I need to know how to do the following in Mail (Thunderbird does this but I need to use Mail):
How do I color-code email in the inbox with different colors representing user-determined categories such as IMPORTANT, OFFICE, PERSONAL for example, so that I can then search by color to easily find mail in these categories?
Mail will let me flag important emails but the flags are too little to stand out and be easily seen. There are also no categories assigned to each color. I want to be able to look at my inbox, quickly search by color to find mail identified earlier as PERSONAL, for instance, so that I can then reply.
Sounds like what you want to do is to tag each message. Mail doesn't have tagging, though since you can do it in Photos and the Finder, I wouldn't be surprised if Apple added tags in some future version of Mail.
In the past I have used MailTags ( https://www.indev.ca/MailTags.html) and was pretty happy with it. But I ended up going with the Gmail-centric idea of just archiving everything and finding old emails with searches.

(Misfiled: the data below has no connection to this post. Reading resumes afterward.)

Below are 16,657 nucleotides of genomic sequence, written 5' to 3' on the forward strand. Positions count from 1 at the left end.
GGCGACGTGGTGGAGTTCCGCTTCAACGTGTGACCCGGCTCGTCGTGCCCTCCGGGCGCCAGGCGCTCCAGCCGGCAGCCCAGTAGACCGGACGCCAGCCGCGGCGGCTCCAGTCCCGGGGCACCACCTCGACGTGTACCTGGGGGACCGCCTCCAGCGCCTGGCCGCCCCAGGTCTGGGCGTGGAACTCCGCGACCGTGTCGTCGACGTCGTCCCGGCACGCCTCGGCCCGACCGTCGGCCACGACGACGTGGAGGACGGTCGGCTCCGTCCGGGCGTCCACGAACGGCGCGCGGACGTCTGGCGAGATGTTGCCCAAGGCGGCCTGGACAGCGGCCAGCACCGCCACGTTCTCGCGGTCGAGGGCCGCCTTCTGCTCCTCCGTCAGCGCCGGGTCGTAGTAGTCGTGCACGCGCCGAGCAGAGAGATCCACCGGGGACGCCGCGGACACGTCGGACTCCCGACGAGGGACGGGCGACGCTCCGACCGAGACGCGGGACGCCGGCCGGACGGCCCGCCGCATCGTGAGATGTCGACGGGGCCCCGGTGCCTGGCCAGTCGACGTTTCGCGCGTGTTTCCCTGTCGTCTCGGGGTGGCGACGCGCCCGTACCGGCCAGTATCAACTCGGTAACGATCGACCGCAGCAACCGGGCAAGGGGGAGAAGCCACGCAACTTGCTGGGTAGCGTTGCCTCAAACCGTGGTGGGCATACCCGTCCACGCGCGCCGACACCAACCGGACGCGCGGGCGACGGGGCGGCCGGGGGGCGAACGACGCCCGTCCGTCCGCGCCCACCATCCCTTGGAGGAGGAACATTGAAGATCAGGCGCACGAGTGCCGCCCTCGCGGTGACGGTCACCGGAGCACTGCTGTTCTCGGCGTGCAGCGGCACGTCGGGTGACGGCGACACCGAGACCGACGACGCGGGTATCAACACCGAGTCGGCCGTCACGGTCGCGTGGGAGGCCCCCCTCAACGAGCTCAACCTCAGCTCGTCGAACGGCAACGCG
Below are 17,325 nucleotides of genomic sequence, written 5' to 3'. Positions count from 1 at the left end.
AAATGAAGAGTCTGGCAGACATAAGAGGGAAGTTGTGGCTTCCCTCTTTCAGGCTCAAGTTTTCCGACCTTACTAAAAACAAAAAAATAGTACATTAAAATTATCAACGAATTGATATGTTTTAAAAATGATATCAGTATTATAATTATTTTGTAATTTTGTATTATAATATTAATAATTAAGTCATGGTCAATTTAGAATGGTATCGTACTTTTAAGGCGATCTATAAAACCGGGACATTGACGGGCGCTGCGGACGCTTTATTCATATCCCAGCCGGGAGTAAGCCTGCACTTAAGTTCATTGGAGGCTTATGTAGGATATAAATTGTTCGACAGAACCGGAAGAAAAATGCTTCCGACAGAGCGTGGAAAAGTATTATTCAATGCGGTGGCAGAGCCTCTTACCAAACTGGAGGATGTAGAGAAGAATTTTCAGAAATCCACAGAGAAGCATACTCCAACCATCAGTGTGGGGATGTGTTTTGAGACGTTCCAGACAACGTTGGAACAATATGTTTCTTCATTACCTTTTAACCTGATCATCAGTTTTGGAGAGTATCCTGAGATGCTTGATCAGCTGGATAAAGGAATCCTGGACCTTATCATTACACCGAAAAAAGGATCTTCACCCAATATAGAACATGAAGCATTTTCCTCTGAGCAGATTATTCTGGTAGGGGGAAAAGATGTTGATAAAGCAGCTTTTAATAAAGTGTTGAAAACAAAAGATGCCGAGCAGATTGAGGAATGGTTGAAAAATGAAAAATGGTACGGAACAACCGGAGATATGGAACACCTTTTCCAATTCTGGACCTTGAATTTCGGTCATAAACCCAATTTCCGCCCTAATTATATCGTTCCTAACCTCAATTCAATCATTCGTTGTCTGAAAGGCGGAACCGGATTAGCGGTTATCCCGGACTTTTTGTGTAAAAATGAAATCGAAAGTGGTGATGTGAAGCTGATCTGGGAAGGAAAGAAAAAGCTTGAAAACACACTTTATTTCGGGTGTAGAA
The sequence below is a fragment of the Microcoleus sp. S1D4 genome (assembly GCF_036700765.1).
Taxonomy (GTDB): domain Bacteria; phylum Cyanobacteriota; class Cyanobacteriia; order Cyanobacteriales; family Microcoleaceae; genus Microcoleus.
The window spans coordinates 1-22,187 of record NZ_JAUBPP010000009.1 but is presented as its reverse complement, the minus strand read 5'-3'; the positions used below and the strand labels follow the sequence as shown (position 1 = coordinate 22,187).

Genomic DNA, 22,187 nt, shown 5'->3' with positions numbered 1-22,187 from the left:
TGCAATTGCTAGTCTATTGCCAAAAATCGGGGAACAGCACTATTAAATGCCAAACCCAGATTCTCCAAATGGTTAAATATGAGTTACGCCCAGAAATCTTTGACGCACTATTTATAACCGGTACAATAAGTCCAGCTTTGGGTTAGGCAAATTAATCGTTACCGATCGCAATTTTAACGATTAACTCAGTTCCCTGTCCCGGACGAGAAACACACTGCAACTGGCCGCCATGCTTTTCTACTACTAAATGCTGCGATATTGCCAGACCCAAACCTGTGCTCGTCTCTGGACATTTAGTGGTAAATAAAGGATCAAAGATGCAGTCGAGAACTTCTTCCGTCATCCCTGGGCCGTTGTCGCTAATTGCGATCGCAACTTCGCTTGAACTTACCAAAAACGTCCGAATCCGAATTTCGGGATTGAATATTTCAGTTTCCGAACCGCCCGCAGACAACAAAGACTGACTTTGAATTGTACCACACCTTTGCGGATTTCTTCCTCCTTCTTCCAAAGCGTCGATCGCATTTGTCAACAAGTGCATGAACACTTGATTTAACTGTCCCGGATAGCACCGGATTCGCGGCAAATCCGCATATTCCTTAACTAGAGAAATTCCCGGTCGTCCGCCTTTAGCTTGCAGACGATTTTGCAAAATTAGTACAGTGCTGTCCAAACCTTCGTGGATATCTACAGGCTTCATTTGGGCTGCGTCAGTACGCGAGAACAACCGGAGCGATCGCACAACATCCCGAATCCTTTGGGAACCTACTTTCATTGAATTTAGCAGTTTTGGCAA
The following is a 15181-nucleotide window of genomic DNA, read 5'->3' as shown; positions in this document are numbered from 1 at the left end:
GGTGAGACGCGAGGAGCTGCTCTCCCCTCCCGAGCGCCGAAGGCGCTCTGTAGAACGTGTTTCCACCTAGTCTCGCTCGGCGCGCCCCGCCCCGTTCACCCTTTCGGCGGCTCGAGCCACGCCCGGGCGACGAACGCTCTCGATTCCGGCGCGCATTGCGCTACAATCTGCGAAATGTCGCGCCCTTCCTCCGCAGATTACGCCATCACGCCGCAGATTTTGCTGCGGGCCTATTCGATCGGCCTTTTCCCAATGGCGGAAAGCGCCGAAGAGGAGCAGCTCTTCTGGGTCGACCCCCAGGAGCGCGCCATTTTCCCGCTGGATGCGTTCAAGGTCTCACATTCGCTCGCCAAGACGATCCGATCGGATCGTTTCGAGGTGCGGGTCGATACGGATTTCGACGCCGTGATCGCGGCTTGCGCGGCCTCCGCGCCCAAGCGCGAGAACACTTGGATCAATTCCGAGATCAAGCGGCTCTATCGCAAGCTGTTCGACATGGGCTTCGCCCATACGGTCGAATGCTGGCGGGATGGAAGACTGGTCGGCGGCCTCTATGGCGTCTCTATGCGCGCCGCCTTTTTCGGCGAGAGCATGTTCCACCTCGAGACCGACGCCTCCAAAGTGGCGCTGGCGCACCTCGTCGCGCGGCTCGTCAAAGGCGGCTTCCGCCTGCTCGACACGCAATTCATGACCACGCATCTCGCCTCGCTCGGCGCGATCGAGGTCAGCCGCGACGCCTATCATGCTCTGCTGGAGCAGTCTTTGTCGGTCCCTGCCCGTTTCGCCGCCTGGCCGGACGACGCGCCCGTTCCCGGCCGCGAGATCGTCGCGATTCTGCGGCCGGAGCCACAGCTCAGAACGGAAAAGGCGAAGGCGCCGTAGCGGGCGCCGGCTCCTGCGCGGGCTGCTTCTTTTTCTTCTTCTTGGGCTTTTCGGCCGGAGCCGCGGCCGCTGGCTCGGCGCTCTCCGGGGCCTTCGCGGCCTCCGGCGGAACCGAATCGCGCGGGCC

Another idea is to use Gmail instead of your ISP's email server. I highly recommend getting away from an ISP email system (http://macmost.com/five-reasons-not-to-use-your-isps-email-service.html).
With Gmail, you've got folders. But folders are actually labels. Labels are tags. So you are doing what you want if you use Gmail. The Mac Mail app only shows these labels as folders, but at least it shows them. So you can still create the labels in the web version of Gmail and then drag and drop messages into the folders that then match those labels. I haven't investigated it too much, but I think you can get a lot of tag-like functionality that way as long as you switched to Gmail.
Thanks, Gary, for taking the time to help! Tis very much appreciated.
Select an email message in the Inbox, press Command-Shift-C, select the color you want. That's it. The message will be blatantly highlighted in the color you selected.
Mel: Good idea, but I think Maralyn wants to be able to search by these tags.